Preventing Contact Lens Dropout

During the past 20 years, there have been numerous studies that have tried to determine the rate at which patients drop-out of wearing contact lenses.  In spite of the development of silicone hydrogel lenses, the drop-out rate has remained fairly constant at about 20%.  Trying to determine the main reason for contact lens drop-out has also led to a consistent result – discomfort, especially related to the symptoms of dryness.

There are three areas that must be considered when trying to improve comfort when wearing lenses:

Material – prescribing a material that resists dehydration is essential. For example, Proclear lenses maintain over 96% of their water content after 12 hours of wear.  In fact, they are made from the only material that the FDA as cleared to be labeled: “may provide improved comfort for cl wearers who experience mild discomfort or symptoms relating to dryness during lens wear associated with Evaporative Tear Deficiency or  Aqueous Tear Deficiency (non-Sjorgen’s only)”

Modality - One day disposable lenses accumulate less surface deposits which enhance tear spread across the lens surface and improves lubricity.  That equates to an increase in comfortable wearing time.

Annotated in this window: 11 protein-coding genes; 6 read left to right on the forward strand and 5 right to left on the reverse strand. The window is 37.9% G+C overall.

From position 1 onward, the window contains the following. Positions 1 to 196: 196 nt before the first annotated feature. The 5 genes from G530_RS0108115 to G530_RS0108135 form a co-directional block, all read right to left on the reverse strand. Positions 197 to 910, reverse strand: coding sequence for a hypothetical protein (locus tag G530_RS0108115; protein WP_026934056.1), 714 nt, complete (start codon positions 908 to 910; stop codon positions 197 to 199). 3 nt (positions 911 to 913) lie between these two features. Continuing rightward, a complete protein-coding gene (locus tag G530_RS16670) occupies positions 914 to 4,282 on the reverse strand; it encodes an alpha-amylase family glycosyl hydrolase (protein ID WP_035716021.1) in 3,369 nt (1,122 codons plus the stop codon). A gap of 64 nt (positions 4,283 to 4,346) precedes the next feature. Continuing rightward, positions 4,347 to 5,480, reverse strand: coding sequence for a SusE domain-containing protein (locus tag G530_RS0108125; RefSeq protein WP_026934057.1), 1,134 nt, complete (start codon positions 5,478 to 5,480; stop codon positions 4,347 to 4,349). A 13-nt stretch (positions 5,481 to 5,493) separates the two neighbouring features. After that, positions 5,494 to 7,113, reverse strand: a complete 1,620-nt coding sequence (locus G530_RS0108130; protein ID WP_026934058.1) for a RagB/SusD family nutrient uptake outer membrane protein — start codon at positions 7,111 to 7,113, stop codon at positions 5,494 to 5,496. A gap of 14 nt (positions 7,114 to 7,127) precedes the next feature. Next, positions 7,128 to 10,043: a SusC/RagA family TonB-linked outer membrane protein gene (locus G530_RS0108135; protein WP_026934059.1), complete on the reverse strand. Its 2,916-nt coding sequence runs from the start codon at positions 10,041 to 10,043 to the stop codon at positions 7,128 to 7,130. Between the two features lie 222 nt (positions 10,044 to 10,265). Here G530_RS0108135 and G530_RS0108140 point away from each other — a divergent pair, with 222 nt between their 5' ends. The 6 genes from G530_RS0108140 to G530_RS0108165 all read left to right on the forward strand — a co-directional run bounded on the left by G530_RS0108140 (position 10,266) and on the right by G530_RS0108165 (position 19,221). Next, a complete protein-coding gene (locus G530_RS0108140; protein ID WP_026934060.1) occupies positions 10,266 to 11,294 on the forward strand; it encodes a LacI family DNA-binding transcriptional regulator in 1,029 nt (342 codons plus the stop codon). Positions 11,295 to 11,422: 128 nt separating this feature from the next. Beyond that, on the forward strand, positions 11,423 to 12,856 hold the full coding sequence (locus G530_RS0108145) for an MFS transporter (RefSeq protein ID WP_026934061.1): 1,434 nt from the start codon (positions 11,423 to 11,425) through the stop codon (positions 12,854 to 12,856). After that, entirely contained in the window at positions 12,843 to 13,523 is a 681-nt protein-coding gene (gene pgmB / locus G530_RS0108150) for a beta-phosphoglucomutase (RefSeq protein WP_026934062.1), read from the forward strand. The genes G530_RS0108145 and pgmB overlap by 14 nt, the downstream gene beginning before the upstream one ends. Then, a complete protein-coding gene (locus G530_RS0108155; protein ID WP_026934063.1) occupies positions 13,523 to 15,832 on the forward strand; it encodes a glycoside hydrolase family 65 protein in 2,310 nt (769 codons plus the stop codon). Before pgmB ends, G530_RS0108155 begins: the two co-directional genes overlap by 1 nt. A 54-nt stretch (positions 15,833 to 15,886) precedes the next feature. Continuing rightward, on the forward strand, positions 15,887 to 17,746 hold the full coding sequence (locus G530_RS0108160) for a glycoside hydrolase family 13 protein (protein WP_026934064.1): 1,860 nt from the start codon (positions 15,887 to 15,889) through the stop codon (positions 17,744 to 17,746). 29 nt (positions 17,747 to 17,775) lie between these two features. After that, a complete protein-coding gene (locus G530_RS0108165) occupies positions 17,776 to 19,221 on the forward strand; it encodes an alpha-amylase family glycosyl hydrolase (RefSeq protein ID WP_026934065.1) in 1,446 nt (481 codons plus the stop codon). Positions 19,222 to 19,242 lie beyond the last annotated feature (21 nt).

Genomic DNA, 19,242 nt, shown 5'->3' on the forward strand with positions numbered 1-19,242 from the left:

Material/Disinfecting Solution interaction – certain lenses seem to work better with specific lens disinfecting solutions.  Choosing a lens that has little negative interaction with all solutions will, hopefully, increase comfortable lens wear.  As an example, according to the Andrasko Staining Grid, Biofinity has demonstrated minimal staining with all of the solutions with which it was tested.

Ideally, a one day lens (that eliminates the need for any solution related concern) that resists dehydration will provide the best chance for comfortable lens wear.  In a recent study reported in Contact Lens and Anterior Eye1, patients experiencing problems (discomfort, dryness, irritation) with reusable contact lenses were refit with daily disposable lenses.  After being refit with daily disposable contact lenses, the frequency of reduced comfortable wearing time was decreased from 65% to 51% and dryness from 60% to 41%.

This would certainly indicate that if you have patients complaining of reduced wearing time due to discomfort or dryness, refitting them with daily disposable lenses may provide a more comfortable wearing experience.


Reference: Hickson-Curran S, Spyridon M, Hunt C, Young G. The use of daily disposable lenses in problematic reusable contact lens wearers. Cont Lens Anterior Eye. 2014 Apr 4
[Epub ahead of print]

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